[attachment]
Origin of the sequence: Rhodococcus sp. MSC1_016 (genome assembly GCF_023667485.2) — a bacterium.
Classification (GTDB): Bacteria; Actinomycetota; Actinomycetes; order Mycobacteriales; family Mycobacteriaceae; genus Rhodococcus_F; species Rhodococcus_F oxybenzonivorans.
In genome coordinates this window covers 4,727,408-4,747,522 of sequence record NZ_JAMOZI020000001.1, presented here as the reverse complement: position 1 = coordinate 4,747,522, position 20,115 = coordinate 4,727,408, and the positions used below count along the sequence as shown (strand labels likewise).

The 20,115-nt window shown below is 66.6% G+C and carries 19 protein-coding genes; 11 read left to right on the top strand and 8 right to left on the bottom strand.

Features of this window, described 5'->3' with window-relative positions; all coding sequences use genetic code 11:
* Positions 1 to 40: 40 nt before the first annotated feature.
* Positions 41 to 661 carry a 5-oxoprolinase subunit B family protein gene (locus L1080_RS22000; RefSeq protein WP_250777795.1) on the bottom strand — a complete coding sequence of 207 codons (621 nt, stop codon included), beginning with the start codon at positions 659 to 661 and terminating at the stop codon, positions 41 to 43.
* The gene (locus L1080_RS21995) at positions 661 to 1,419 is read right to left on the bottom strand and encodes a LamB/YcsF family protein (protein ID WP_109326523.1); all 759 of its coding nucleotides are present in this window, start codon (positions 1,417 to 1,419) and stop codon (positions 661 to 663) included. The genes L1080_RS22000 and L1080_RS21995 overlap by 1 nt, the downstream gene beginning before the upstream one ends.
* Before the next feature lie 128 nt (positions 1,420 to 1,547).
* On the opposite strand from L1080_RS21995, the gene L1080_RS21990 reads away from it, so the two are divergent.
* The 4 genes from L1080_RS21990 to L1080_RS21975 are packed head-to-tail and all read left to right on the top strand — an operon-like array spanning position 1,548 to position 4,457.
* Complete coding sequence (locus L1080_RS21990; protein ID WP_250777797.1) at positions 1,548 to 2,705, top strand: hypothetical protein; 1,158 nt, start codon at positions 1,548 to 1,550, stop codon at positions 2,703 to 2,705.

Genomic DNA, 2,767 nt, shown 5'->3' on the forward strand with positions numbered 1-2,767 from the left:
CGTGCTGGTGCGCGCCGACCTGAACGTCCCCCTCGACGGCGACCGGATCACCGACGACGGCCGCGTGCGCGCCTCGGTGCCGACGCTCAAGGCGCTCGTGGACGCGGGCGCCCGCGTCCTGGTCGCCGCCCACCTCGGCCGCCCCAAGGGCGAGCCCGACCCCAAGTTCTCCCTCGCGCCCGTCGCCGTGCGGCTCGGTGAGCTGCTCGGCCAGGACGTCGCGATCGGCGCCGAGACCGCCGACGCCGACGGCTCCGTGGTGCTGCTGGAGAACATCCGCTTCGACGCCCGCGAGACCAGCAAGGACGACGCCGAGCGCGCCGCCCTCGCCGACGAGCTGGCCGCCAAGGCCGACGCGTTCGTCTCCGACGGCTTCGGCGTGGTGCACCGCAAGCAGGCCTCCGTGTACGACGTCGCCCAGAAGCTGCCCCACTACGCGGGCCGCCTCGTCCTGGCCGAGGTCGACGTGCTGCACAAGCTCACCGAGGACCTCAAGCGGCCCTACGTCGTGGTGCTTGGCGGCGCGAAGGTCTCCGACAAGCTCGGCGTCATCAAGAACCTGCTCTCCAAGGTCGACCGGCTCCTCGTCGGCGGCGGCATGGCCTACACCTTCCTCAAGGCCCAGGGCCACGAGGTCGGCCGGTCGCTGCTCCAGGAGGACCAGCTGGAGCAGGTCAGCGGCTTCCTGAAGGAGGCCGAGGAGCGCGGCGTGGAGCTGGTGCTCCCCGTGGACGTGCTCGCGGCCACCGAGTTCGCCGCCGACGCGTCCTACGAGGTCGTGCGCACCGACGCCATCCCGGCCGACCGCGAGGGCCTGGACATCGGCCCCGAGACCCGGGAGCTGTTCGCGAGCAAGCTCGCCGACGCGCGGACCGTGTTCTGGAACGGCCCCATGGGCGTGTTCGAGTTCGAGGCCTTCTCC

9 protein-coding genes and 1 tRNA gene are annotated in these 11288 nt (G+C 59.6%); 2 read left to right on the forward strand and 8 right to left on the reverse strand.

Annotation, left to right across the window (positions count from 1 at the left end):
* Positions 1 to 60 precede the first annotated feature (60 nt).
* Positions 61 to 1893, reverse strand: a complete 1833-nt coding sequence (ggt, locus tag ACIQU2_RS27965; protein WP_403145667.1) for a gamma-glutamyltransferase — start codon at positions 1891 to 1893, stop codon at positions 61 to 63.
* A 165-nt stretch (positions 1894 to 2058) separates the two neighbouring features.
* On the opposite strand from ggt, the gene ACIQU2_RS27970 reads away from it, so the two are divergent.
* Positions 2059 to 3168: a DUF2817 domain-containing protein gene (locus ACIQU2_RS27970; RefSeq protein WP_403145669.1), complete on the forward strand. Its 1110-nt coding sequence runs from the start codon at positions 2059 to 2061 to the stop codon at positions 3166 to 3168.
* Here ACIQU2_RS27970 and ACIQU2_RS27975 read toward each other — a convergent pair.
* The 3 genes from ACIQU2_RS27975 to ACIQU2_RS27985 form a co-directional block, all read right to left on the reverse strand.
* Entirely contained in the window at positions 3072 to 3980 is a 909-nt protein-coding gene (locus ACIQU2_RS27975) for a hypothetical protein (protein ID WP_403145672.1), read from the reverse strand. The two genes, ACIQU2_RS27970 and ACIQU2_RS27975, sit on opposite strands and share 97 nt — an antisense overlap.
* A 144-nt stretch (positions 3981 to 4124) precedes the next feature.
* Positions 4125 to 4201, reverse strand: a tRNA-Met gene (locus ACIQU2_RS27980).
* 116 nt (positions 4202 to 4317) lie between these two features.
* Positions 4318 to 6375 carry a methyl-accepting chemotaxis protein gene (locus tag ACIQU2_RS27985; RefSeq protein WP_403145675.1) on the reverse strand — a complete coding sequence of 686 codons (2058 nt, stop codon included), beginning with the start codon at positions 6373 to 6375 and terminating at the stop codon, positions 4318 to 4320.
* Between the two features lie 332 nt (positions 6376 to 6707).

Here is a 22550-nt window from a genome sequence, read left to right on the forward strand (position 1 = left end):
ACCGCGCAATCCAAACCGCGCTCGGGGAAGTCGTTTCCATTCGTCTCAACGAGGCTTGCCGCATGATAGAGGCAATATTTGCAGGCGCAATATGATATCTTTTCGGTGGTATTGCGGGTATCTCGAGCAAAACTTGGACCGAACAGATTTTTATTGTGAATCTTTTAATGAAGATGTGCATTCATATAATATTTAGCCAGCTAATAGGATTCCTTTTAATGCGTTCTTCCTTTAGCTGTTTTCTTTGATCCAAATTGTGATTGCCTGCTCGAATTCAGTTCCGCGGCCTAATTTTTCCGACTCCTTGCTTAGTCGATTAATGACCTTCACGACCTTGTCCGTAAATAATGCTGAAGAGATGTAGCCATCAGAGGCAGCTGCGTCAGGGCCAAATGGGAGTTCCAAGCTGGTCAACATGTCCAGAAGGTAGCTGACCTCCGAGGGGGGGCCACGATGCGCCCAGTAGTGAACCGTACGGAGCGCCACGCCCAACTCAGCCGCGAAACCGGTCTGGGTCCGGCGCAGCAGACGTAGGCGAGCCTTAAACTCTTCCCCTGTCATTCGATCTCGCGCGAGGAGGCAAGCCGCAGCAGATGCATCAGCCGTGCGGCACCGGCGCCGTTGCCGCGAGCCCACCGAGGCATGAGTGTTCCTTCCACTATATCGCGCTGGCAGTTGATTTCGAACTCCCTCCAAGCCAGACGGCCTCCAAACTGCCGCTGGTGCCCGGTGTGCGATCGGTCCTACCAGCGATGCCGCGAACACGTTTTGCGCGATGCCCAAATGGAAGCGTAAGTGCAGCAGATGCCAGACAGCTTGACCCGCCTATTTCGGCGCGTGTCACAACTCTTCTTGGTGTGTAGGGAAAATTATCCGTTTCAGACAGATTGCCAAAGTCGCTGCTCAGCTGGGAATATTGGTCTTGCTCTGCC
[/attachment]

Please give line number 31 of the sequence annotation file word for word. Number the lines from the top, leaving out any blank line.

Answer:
ACCGCGCAATCCAAACCGCGCTCGGGGAAGTCGTTTCCATTCGTCTCAACGAGGCTTGCCGCATGATAGAGGCAATATTTGCAGGCGCAATATGATATCTTTTCGGTGGTATTGCGGGTATCTCGAGCAAAACTTGGACCGAACAGATTTTTATTGTGAATCTTTTAATGAAGATGTGCATTCATATAATATTTAGCCAGCTAATAGGATTCCTTTTAATGCGTTCTTCCTTTAGCTGTTTTCTTTGATCCAAATTGTGATTGCCTGCTCGAATTCAGTTCCGCGGCCTAATTTTTCCGACTCCTTGCTTAGTCGATTAATGACCTTCACGACCTTGTCCGTAAATAATGCTGAAGAGATGTAGCCATCAGAGGCAGCTGCGTCAGGGCCAAATGGGAGTTCCAAGCTGGTCAACATGTCCAGAAGGTAGCTGACCTCCGAGGGGGGGCCACGATGCGCCCAGTAGTGAACCGTACGGAGCGCCACGCCCAACTCAGCCGCGAAACCGGTCTGGGTCCGGCGCAGCAGACGTAGGCGAGCCTTAAACTCTTCCCCTGTCATTCGATCTCGCGCGAGGAGGCAAGCCGCAGCAGATGCATCAGCCGTGCGGCACCGGCGCCGTTGCCGCGAGCCCACCGAGGCATGAGTGTTCCTTCCACTATATCGCGCTGGCAGTTGATTTCGAACTCCCTCCAAGCCAGACGGCCTCCAAACTGCCGCTGGTGCCCGGTGTGCGATCGGTCCTACCAGCGATGCCGCGAACACGTTTTGCGCGATGCCCAAATGGAAGCGTAAGTGCAGCAGATGCCAGACAGCTTGACCCGCCTATTTCGGCGCGTGTCACAACTCTTCTTGGTGTGTAGGGAAAATTATCCGTTTCAGACAGATTGCCAAAGTCGCTGCTCAGCTGGGAATATTGGTCTTGCTCTGCC